Navigation of Computer-Based Tests Matters for Young Students, Study Finds
Elementary and middle school students' test scores were negatively affected by a computer-based exam interface that did not allow them to return to questions they had previously completed or skipped, according to a new study from the American Association for the Advancement of Science presented at the annual conference of the American Educational Research Association.
The findings add new wrinkles to the ongoing debate about whether computer- and paper-based tests are functionally the same for students.
Last year, Education Week reported that millions of K-12 students who took 2014-15 PARCC exams via computer tended to score lower than those who took the exams with paper and pencil. Overall, research on the subject of possible "mode effects" on standardized tests remains mixed. Some studies have found little difference between paper- and computer-based exams, while others have found a persistent pattern of student scores being lower on computer.
When such differences have been identified, they have often been attributed to technological features of the computer-based exams, such as the need for students to scroll through long reading passages. Practitioners also worry when students are asked to take exams using devices and interfaces with which they are not familiar.
The AAAS study looked at the results of more than 33,000 students across grades 4-12 on a test of their knowledge of science ideas related to energy concepts. Three versions of the same test were administered: a paper-and-pencil version, in which students used a booklet and scannable answer sheet; a computer-based version via an open-source testing system called TAO; and a computer-based version via the AAAS assessment website.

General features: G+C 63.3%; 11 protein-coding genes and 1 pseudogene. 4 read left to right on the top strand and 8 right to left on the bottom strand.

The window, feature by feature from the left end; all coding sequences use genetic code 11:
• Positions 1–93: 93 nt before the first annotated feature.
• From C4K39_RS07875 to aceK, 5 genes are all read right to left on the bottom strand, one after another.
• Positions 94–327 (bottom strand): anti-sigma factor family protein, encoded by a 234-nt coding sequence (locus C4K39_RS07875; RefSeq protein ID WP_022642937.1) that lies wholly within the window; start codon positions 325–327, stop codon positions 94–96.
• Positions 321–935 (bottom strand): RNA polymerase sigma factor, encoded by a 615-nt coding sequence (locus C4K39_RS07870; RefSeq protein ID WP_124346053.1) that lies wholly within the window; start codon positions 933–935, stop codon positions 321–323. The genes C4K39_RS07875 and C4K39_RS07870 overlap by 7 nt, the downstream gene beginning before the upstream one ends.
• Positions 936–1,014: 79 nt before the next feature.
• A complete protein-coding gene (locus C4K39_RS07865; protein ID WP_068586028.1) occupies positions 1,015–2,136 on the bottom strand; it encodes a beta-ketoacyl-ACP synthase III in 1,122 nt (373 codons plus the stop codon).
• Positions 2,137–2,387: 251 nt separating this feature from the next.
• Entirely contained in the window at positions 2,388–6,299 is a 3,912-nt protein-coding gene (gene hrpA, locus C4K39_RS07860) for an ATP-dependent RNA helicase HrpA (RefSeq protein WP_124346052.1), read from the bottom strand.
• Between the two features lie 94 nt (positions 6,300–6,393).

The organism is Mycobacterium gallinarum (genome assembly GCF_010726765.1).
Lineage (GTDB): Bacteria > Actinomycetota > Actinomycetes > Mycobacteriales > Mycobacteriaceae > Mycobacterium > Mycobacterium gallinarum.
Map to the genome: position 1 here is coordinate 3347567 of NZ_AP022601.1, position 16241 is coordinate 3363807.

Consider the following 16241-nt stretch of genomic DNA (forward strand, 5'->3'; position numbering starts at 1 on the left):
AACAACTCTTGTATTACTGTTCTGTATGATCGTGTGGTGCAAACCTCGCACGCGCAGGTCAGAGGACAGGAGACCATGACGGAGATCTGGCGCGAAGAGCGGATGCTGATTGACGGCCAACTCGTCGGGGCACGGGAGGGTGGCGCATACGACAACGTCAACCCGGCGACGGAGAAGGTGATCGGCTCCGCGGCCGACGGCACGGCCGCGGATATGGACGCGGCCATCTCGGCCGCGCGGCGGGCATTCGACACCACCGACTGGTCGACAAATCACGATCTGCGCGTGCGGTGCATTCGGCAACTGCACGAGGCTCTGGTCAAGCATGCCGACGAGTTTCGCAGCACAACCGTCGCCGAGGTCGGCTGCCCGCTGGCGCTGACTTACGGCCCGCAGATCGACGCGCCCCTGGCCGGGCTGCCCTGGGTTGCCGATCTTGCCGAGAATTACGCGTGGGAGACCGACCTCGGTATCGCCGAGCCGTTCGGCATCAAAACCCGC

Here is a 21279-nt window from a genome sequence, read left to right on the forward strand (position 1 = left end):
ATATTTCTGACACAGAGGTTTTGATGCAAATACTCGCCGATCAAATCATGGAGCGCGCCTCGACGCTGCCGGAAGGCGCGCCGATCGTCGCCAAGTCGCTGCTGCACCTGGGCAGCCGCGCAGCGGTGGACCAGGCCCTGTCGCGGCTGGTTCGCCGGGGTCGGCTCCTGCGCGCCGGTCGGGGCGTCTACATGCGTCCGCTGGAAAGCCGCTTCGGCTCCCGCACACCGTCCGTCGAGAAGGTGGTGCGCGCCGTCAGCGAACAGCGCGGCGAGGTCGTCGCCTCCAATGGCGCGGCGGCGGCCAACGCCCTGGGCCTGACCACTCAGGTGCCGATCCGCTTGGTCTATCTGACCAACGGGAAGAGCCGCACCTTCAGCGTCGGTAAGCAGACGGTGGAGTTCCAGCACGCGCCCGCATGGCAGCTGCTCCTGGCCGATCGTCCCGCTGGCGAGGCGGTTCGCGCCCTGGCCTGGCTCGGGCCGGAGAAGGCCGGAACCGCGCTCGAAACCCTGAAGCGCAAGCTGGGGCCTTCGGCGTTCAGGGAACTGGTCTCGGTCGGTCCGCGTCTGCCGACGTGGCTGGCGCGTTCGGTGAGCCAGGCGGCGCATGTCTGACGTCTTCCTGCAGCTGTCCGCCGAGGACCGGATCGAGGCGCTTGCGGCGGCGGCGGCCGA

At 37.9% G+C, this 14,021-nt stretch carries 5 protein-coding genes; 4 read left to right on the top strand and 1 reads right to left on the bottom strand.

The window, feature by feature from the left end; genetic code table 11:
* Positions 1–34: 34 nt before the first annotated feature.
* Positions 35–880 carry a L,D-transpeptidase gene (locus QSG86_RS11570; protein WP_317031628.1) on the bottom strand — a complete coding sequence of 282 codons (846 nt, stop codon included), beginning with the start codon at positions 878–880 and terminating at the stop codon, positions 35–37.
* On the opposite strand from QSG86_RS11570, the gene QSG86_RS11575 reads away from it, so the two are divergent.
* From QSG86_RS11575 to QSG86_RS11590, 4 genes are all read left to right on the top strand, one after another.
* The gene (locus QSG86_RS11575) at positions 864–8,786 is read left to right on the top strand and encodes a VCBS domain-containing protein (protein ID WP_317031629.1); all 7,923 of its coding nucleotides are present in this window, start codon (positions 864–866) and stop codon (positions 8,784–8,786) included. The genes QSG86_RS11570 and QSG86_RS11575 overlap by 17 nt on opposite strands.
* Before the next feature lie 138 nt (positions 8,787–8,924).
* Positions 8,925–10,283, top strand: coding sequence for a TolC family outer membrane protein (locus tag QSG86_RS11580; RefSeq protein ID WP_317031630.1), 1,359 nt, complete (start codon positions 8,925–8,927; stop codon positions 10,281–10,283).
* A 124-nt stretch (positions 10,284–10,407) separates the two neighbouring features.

The two computer-based versions of the test had some subtle, but apparently significant, differences. The most notable: on the TAO system, students could revisit questions that they had skipped or previously answered, giving a response or making a revision later. On the AAAS system, students could not return to questions they answered or skipped.
Also important: To record their responses on the TAO system, students could click directly on their chosen answer. On the AAAS, system, students were asked to select a separate button that corresponded to their chosen answer.
The researchers found that high school students performed similarly on all three test formats.
Elementary and middle school students, however, performed significantly worse on the computer-based AAAS system.
And non-native English speakers performed slightly worse than their peers on the paper version, but significantly worse than their peers on both computer-based versions.
The findings, paired with earlier studies that found college students' scores were not impacted by the ability to go back to skipped questions, led the researchers to a number of conclusions.
"This may indicate that being able to skip, review, and change previous responses could be beneficial for younger students in elementary and middle school, but have no influence on older students in high school and college," they wrote.
In addition, "marking an answer in a different location on multiple-choice tests could be challenging for younger students, students with poor organizational skills, difficulties with concentration, or students who are physically impaired."
Photo: Seventh graders at Marshall Simonds Middle School in Burlington, Mass., look at a PARCC practice test to give them some familiarity with the format before field-testing in 2014 of the computer-based assessments aligned with the common core.--Gretchen Ertl for Education Week-File
- PARCC Scores Lower for Students Who Took Exams on Computer
- Comparing Paper-Pencil and Computer Test Scores: 7 Key Research Studies
- Online Testing Now More Common Than Paper-and-Pencil, Study Finds